Did you know?…
Singapore’s history is closely linked to its ideal geographical position, especially for sea trade. The island has belonged in turn to the Dutch, British, Japanese and Malaysians… Before becoming a fully independent state in 1965!
To the left
Small reminiscence of the British occupation: in Singapore, we drive on the left, and there are also double-decker buses!
Chewing gum ban
We had already mentioned it: in Singapore, no-one should mess with cleanliness! So much so that since 1992, the sale and consumption of chewing gum has been banned. Since then, regulations have become slightly more flexible, but we advise you not to enter the country with pockets full of chewing gum…
The hanging rope
Death penalty in Singapore? Really? Yes, that’s not a joke: with 13 executions in 2018, Singapore has one of the highest rates of capital punishment per inhabitant in the world! Fun fact (well, so to speak): executions are carried out by hanging at Changi camp prison, always at dawn on a Friday.
A profusion of greenery
No surprise to see Singapore appear in the top 5 of the world’s most sustainable cities! The city deals perfectly with the greenery, has plenty of well-maintained parks, tropical shrubs and plants… Vegetation that takes advantage of the hot and humid climate to grow!
A sample of diversity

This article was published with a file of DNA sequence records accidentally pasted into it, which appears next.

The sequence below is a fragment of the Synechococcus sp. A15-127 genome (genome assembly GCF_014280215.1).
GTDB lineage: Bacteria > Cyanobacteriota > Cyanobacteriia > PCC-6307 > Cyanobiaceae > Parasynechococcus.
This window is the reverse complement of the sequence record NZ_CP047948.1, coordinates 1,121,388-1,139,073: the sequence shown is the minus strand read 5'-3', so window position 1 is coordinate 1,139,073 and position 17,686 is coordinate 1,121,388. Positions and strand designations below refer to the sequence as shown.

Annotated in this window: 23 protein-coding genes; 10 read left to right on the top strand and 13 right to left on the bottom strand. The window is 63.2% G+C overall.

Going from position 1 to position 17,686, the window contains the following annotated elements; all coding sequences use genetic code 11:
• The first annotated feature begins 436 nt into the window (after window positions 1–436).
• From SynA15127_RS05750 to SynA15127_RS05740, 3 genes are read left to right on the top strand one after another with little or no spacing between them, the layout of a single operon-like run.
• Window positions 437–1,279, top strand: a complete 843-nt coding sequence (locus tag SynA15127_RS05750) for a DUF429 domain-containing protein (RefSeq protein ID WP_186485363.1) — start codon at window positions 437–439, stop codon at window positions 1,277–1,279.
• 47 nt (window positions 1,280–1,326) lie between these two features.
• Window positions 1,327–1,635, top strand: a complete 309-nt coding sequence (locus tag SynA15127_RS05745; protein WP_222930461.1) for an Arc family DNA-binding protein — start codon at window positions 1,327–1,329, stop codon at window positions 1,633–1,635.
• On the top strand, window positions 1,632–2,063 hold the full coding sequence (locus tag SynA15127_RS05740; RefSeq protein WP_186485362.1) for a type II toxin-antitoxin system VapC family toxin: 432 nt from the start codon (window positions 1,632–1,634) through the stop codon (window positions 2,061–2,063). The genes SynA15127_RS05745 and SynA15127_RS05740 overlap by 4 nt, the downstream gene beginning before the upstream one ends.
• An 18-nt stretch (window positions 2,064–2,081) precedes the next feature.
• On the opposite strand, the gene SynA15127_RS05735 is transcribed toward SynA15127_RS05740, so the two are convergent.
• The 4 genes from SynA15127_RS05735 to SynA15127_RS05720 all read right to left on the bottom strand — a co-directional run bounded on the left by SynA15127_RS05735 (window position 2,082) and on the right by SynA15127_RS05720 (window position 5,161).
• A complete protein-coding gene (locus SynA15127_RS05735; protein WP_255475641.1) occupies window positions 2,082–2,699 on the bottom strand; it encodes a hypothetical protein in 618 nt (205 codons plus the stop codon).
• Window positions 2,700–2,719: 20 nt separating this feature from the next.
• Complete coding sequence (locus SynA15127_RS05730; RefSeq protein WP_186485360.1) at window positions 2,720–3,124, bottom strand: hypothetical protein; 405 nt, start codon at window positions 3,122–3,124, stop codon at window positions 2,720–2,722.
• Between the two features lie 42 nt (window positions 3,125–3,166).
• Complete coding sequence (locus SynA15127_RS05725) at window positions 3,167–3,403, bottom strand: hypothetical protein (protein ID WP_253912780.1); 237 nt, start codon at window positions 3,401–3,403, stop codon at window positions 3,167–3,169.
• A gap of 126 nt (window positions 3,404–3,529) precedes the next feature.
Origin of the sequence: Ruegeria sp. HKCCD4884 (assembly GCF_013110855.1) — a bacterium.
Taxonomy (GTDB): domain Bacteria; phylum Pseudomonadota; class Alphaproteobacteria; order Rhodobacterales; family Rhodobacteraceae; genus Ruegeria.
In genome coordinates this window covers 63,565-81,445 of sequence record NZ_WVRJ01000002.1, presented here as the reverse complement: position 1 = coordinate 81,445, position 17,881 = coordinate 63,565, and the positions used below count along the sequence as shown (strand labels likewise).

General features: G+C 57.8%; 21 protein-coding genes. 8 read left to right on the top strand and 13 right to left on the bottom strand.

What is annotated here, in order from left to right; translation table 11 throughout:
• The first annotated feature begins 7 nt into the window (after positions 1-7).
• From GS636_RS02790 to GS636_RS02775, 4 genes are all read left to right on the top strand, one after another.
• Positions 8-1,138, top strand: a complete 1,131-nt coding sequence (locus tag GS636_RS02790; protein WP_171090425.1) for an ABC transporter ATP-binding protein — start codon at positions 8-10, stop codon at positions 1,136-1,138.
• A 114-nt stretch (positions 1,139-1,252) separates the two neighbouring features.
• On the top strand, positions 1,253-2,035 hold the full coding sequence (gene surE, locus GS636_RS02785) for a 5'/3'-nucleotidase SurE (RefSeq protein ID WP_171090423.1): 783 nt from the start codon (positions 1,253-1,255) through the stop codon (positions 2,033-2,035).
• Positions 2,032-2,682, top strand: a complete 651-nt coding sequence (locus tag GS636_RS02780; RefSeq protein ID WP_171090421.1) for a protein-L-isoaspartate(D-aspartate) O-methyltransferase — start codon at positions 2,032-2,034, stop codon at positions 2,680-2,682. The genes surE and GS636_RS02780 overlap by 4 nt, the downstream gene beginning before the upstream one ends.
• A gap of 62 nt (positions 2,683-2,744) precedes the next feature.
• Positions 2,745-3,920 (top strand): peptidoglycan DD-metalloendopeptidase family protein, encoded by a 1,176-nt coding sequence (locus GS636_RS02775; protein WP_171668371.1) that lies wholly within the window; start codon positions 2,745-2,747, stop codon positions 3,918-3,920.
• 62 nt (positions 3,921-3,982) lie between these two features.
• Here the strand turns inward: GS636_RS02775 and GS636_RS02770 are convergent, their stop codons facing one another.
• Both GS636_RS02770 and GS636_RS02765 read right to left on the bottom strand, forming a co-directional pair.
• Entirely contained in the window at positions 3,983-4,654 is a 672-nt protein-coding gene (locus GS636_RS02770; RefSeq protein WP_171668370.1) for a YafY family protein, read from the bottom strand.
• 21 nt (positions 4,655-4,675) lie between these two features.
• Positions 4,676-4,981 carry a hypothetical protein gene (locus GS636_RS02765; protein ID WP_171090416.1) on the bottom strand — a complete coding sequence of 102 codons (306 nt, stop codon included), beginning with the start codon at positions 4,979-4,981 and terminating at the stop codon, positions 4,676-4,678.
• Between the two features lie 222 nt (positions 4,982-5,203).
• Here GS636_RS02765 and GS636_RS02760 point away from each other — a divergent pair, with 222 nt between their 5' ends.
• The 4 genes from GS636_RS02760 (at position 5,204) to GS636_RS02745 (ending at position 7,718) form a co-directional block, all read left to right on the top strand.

Even if Singaporeans of Chinese origin remain the majority, there are also many native Indians, Malaysians, Indonesians… In order to maintain a certain cohesion between all these communities, the government has put in place a few measures, including introduction of quotas in social housing so that there is not one predominant community. A great example of diversity!
Traveling alternatively in Singapore
Our daily budget
€6 / person
Bank with no extra fees (foreign card)
SG DOLLAR (€1 ~ 1.50 SG$)
Ouch! Life in Singapore is certainly not cheap, but what has mostly plagued our budget is public transportation! As we were staying in the north of the island, we had to take the subway every day to be able to visit the center. Result: 55% of our daily budget was dedicated to transportation!
2.50 – 4 SG$ in a food court (the cheapest option)
6 – 10 SG$ for 0.5L of beer (supermarket)
It is possible, although difficult, to find a host who is willing to welcome you for a few days: if you got this chance, keep in mind that since accommodations are expensive and small, you may have to share the space with your host family!
We were fortunate enough to stay with Ashlie’s family during our stay in Singapore. But if you have no other solution than to pitch your tent for the night, it would be possible (and tolerated) to wild camp on one of the small islands of Singapore (St John’s island, Lazarus island).
Our tops (and flops)
We didn’t expect much from Singapore; after all, it is a large modern metropolis built on an island the size of Paris and its close suburbs… Thus said, we were surprised by it:
- Cleanliness and the profusion of greenery
- Light shows, that always fascinate people
We will certainly seem ultra-paradoxical to you, but as much as we loved Singapore for its commitment to nature and cleanliness, we hated this city for… its excess cleanliness! Everything is tidy, clean, smooth, shiny: there is not a weed sticking out, not even a single dead leaf on the sidewalks! This made us somewhat skeptical: is there any form of life here?
* Post written according to our personal experience *